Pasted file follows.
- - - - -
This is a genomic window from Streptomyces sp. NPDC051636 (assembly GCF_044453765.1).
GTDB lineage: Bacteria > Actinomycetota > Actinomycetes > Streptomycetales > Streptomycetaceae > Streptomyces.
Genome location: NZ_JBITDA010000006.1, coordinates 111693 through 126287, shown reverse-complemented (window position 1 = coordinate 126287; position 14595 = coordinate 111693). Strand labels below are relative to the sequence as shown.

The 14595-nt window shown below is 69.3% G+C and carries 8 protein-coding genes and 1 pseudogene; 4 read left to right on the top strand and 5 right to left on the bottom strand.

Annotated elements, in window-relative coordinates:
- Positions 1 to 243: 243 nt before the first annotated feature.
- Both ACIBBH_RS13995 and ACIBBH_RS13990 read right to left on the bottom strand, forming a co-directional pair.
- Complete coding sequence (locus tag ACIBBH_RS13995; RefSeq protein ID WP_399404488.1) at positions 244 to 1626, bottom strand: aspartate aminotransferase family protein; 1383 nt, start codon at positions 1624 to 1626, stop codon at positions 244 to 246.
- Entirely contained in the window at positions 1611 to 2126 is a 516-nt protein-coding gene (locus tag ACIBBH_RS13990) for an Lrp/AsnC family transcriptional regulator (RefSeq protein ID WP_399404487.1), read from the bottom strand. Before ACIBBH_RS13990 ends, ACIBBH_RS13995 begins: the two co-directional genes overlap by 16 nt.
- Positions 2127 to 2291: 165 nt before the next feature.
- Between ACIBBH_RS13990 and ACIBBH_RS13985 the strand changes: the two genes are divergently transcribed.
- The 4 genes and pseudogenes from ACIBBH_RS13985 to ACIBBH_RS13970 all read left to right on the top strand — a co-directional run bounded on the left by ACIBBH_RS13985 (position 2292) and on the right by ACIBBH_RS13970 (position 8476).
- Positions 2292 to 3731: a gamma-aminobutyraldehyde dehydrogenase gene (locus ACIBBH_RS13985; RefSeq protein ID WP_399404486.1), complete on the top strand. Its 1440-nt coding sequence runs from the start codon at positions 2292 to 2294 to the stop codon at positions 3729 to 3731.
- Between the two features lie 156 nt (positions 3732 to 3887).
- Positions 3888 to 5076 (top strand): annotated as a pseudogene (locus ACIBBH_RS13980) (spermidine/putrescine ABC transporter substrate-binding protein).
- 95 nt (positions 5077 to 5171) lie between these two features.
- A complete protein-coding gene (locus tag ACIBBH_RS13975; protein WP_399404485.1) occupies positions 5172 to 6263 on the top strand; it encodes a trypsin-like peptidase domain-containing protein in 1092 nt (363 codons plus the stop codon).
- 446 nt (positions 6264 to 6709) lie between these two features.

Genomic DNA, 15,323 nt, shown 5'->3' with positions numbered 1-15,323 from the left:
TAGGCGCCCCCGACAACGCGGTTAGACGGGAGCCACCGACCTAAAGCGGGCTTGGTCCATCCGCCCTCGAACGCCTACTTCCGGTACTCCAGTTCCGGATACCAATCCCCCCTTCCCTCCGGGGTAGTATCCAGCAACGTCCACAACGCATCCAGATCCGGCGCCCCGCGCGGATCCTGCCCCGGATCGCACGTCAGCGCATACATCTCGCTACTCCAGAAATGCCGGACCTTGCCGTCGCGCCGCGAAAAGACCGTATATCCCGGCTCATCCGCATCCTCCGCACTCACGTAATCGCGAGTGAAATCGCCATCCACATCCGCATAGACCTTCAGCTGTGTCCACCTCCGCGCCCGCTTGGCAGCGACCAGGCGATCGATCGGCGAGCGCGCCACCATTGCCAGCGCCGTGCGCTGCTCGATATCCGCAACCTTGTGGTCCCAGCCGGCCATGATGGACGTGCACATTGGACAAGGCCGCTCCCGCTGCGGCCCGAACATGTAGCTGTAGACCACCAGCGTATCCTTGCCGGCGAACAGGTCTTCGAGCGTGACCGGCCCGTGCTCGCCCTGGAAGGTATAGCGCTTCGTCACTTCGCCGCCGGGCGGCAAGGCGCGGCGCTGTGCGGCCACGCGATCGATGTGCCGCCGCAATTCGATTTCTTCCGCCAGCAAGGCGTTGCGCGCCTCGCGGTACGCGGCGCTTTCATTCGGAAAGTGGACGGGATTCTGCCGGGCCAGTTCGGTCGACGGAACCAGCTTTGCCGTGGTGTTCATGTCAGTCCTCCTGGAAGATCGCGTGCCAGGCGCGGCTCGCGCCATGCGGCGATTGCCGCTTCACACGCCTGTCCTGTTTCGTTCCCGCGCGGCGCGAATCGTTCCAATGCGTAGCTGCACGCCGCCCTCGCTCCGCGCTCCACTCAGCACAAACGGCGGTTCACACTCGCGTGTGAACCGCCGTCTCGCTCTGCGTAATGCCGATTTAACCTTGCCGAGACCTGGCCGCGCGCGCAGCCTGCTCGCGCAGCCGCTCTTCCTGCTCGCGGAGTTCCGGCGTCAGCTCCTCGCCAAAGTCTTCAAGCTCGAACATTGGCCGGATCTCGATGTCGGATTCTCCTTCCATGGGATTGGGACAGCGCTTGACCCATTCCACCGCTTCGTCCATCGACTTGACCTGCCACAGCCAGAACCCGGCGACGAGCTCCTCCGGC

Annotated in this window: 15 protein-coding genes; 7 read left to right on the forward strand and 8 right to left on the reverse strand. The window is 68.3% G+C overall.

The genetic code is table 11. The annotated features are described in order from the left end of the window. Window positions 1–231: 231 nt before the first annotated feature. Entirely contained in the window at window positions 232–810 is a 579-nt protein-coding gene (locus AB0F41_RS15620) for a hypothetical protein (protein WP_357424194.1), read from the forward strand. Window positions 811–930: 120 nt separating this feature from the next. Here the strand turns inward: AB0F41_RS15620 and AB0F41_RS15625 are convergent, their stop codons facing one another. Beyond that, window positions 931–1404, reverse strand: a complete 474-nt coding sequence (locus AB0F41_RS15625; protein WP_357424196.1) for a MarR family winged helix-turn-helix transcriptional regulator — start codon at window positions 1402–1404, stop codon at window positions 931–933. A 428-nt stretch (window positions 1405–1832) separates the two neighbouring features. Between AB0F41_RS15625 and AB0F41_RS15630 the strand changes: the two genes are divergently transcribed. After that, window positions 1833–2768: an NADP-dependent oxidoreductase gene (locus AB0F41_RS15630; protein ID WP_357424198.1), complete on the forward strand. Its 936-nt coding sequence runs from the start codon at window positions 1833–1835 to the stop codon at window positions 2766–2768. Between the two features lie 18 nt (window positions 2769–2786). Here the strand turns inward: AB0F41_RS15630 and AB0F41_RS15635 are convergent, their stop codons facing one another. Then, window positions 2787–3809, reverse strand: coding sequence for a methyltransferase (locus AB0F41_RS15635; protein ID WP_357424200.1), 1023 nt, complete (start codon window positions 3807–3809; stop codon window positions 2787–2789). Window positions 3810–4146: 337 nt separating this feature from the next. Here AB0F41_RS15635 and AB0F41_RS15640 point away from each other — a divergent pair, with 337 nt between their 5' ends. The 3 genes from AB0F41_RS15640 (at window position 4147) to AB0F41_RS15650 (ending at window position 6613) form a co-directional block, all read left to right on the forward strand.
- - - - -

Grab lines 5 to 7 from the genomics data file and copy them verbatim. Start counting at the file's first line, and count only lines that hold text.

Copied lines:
Annotated elements, in window-relative coordinates:
- Positions 1 to 243: 243 nt before the first annotated feature.
- Both ACIBBH_RS13995 and ACIBBH_RS13990 read right to left on the bottom strand, forming a co-directional pair.